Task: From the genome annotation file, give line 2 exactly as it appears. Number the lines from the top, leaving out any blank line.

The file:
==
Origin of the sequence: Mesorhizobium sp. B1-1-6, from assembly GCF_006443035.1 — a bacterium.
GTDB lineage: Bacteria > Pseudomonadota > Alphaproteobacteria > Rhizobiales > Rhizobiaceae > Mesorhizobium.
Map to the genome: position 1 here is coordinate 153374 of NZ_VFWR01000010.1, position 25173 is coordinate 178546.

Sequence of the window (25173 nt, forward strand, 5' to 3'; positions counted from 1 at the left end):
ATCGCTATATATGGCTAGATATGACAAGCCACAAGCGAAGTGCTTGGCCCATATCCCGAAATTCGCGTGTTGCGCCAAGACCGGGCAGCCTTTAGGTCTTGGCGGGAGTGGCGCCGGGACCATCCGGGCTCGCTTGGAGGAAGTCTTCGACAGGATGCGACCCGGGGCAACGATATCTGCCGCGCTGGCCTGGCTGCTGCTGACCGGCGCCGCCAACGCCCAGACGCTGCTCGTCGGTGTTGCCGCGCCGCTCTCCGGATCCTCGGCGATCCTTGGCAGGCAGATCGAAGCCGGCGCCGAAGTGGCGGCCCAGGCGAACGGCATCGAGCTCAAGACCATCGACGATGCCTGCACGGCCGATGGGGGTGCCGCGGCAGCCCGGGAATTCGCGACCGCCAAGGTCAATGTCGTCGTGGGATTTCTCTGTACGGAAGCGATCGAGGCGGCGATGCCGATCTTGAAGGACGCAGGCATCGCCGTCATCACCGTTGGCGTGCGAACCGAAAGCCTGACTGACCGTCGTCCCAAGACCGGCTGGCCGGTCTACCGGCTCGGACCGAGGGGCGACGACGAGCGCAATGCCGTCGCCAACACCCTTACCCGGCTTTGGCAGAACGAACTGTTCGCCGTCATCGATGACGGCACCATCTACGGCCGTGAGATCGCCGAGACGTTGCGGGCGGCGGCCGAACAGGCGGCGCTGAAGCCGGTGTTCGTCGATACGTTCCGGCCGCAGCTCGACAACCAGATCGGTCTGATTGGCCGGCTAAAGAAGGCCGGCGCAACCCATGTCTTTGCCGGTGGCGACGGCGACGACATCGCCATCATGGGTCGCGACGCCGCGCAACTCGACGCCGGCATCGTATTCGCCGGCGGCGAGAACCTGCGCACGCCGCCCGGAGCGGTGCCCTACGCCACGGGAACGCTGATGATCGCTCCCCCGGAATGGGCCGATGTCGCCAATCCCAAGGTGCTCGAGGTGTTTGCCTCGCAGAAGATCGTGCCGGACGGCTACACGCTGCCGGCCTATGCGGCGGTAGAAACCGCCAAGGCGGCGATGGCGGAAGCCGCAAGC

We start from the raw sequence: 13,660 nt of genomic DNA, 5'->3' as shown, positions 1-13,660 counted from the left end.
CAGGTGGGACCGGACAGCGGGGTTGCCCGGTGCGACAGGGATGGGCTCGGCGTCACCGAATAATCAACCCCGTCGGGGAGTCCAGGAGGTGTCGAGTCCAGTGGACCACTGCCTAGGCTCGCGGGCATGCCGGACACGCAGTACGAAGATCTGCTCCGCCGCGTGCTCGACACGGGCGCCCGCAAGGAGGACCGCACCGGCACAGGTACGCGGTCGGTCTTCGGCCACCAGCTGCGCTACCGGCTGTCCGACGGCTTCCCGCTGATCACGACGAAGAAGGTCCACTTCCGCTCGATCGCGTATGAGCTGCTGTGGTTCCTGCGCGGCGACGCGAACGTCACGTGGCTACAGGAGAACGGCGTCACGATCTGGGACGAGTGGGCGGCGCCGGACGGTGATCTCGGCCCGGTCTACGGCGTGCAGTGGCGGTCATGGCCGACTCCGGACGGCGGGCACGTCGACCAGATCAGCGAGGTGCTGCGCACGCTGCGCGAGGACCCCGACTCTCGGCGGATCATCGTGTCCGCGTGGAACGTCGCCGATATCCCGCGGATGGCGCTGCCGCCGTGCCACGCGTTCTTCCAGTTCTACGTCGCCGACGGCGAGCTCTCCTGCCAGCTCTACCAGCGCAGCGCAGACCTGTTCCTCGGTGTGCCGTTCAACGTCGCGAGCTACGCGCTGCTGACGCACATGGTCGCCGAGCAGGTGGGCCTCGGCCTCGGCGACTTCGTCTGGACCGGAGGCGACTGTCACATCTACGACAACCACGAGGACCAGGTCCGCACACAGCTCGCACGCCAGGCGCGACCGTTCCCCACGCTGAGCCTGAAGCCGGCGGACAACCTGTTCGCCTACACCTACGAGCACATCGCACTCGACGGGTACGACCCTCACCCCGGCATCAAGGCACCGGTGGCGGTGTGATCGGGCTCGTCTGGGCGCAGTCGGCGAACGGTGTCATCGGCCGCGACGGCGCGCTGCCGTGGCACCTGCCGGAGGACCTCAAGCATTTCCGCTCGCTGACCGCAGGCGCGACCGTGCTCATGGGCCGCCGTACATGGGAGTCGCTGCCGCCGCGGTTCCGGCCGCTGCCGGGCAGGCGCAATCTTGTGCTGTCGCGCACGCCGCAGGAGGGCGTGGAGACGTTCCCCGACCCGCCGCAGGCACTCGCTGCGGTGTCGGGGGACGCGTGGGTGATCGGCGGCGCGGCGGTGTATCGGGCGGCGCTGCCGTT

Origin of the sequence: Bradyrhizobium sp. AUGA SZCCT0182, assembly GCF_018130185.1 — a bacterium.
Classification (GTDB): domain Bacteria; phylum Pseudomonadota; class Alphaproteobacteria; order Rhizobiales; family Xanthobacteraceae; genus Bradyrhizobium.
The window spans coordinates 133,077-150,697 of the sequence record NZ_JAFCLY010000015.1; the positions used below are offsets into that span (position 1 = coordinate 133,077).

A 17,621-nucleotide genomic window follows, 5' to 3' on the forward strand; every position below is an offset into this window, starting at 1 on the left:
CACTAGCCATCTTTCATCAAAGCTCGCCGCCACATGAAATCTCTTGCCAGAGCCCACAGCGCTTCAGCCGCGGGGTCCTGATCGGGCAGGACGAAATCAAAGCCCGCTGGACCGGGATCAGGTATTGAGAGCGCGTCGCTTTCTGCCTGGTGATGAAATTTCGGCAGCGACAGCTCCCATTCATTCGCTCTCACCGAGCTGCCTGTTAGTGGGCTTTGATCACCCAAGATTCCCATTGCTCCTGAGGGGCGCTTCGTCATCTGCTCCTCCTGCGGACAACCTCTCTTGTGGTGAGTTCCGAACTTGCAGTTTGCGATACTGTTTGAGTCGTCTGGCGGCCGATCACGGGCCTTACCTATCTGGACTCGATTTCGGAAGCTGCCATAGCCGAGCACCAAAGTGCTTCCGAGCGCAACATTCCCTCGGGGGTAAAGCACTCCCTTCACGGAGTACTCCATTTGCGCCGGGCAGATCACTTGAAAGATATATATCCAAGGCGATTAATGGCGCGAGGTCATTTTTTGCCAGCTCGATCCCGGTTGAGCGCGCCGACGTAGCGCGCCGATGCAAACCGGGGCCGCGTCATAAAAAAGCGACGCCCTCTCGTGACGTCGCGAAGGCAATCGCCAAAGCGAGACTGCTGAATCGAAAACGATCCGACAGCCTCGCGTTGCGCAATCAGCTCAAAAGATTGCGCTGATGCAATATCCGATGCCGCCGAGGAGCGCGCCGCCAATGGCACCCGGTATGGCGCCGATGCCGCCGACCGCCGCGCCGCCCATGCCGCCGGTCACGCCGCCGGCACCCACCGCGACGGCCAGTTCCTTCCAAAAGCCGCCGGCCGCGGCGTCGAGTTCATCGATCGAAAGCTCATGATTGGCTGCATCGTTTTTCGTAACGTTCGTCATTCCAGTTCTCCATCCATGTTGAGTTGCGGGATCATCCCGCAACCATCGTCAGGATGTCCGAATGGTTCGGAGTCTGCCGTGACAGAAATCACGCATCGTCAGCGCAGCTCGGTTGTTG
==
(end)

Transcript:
GTDB lineage: Bacteria > Pseudomonadota > Alphaproteobacteria > Rhizobiales > Rhizobiaceae > Mesorhizobium.